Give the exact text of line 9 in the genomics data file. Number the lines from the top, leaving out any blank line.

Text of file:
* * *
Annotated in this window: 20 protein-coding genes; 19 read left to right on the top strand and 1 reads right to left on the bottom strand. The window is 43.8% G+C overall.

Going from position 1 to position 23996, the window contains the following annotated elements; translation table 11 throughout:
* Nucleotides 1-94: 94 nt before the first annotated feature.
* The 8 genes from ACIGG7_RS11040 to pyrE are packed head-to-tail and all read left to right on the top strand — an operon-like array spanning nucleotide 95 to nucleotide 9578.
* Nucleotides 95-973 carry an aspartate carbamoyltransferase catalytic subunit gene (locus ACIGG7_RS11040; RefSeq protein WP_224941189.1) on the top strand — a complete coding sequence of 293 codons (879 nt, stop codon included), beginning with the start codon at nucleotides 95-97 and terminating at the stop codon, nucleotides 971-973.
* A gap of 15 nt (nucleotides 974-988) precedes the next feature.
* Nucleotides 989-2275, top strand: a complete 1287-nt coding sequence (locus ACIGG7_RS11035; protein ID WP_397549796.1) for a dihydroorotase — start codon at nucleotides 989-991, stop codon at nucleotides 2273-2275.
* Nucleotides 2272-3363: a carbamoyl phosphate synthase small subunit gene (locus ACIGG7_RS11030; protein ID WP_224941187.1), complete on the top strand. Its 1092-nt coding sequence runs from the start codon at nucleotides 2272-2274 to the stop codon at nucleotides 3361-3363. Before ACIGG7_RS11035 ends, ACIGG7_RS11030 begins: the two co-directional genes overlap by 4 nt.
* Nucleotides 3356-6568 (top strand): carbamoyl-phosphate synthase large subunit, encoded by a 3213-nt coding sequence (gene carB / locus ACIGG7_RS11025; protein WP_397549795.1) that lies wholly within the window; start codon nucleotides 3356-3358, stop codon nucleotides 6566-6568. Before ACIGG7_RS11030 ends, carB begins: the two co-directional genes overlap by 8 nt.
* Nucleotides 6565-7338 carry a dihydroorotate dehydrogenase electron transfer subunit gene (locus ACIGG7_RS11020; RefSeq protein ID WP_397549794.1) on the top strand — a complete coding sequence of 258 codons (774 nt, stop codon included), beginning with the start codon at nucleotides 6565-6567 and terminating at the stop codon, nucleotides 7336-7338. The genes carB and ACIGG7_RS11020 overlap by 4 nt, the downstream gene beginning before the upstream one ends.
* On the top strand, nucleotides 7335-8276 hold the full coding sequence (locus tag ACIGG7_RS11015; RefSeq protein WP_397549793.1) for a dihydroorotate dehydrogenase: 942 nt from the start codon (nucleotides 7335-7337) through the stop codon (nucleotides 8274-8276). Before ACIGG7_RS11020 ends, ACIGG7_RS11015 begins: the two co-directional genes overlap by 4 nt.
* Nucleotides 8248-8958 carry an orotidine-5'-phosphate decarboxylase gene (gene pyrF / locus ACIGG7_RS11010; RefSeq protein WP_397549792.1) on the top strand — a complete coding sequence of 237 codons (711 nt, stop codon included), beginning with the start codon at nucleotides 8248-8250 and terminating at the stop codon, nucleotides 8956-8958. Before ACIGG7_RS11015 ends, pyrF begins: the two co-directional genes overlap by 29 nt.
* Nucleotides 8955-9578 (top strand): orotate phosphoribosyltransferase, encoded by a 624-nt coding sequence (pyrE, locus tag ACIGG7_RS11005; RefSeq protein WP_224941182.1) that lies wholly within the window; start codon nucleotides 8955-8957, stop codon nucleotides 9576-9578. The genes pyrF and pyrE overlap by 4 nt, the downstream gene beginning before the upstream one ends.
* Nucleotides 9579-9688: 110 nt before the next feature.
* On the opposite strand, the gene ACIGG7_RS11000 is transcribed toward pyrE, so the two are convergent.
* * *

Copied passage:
* Nucleotides 3356-6568 (top strand): carbamoyl-phosphate synthase large subunit, encoded by a 3213-nt coding sequence (gene carB / locus ACIGG7_RS11025; protein WP_397549795.1) that lies wholly within the window; start codon nucleotides 3356-3358, stop codon nucleotides 6566-6568. Before ACIGG7_RS11030 ends, carB begins: the two co-directional genes overlap by 8 nt.